Vaikoloa’s Story: Preparing for the Unexpected
Vaikoloa Vea lives on the westside of Tongatapu in a village known as Te’ekiu. She has six children and ten grandchildren. They are, of course, her pride and joy. She had dreams of enlarging her house to host her big family, but tragedy struck. In 2007, her husband passed away.
A New Beginning
She joined SPBD in 2010 with plans to start a specialized weaving business. You see, she only wanted to weave beautiful ta’ovala. For those who don’t know, the Ta’ovala is special clothing in Tongan culture. It is a mat wrapped around the waist—worn by both men and women—at all formal occasions. To Tongan’s, the ta’ovala is like putting on a tie or a big fancy hat in western culture. But, here’s where her business plan was unique. She wanted to send them to customers overseas, to give Tongans who had moved, people of Tongan heritage, and others who wanted to wear the special garb a chance to do so.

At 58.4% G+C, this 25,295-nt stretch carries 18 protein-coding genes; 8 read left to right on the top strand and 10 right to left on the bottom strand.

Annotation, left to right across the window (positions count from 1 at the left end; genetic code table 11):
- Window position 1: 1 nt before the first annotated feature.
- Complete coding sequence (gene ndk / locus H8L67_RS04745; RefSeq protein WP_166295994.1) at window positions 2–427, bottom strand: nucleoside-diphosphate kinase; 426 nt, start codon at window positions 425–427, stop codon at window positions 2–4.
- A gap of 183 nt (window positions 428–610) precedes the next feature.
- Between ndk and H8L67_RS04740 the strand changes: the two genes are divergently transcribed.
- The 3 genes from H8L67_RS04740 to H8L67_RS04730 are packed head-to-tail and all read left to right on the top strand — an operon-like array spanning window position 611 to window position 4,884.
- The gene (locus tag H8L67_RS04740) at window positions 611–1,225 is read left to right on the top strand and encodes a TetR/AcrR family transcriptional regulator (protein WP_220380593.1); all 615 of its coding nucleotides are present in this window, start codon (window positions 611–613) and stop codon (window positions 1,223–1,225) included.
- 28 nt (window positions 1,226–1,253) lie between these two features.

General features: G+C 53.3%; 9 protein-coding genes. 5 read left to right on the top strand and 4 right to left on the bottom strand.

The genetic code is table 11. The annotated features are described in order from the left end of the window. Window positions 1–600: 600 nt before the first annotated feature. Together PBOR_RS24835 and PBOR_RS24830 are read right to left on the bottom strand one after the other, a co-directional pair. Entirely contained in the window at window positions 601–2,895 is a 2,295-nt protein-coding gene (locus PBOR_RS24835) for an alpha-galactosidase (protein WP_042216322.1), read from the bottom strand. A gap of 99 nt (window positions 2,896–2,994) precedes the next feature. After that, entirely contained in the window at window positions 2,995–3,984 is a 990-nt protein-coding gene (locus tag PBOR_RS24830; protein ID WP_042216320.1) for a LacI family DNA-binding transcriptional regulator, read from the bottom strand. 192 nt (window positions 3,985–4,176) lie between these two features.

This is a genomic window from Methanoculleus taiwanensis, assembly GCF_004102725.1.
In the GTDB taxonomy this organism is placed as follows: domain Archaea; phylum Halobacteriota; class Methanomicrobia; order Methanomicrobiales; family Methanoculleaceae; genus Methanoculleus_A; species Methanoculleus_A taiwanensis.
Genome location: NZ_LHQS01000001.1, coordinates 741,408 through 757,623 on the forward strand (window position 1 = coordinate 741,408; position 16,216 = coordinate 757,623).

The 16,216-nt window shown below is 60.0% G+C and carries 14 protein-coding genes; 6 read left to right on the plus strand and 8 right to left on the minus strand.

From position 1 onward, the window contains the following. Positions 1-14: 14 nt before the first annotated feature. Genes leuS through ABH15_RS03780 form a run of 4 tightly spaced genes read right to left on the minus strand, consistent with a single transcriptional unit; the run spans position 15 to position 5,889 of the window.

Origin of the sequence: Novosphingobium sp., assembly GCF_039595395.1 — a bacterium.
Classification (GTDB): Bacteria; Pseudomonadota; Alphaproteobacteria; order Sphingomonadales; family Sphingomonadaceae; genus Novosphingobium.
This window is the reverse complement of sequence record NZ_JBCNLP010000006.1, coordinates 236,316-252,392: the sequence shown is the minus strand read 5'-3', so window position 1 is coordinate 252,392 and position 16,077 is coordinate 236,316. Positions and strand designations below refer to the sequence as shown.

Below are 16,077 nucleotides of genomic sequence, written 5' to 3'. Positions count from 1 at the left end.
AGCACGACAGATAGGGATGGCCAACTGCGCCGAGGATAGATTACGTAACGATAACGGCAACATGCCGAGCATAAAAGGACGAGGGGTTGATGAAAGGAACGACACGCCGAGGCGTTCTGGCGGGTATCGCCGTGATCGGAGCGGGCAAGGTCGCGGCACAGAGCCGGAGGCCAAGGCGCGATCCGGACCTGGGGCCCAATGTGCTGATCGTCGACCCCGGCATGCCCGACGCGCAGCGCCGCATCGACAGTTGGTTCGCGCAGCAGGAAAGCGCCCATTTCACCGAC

And, this plan was successful. Her overseas customers provided steady income and growth. So she decided to expand. She added tapa making to her product list, and she sells it at the local market. (Again, for those not familiar with tapa, it is barkcloth with gorgeous patterns.).
Vaikoloa has learned a lot from this experience. She knows now that financial planning and education is critical for women. “Before, I didn’t know anything about business. SPBD’s training helped me to understand.”
I couldn’t have done this without SPBD’s loans. But it’s more than that. It’s the financial education, it’s how they taught me to save for future surprises and goals.
With her newfound business acumen and a thriving business, Vaikoloa paid back business loans and took out new loans to finally expand and renovate her home for her big family—especially those ten grandbabies.
“I couldn’t have done this without SPBD’s loans. But it’s more than that. It’s the financial education, it’s how they taught me to save for future surprises and goals.”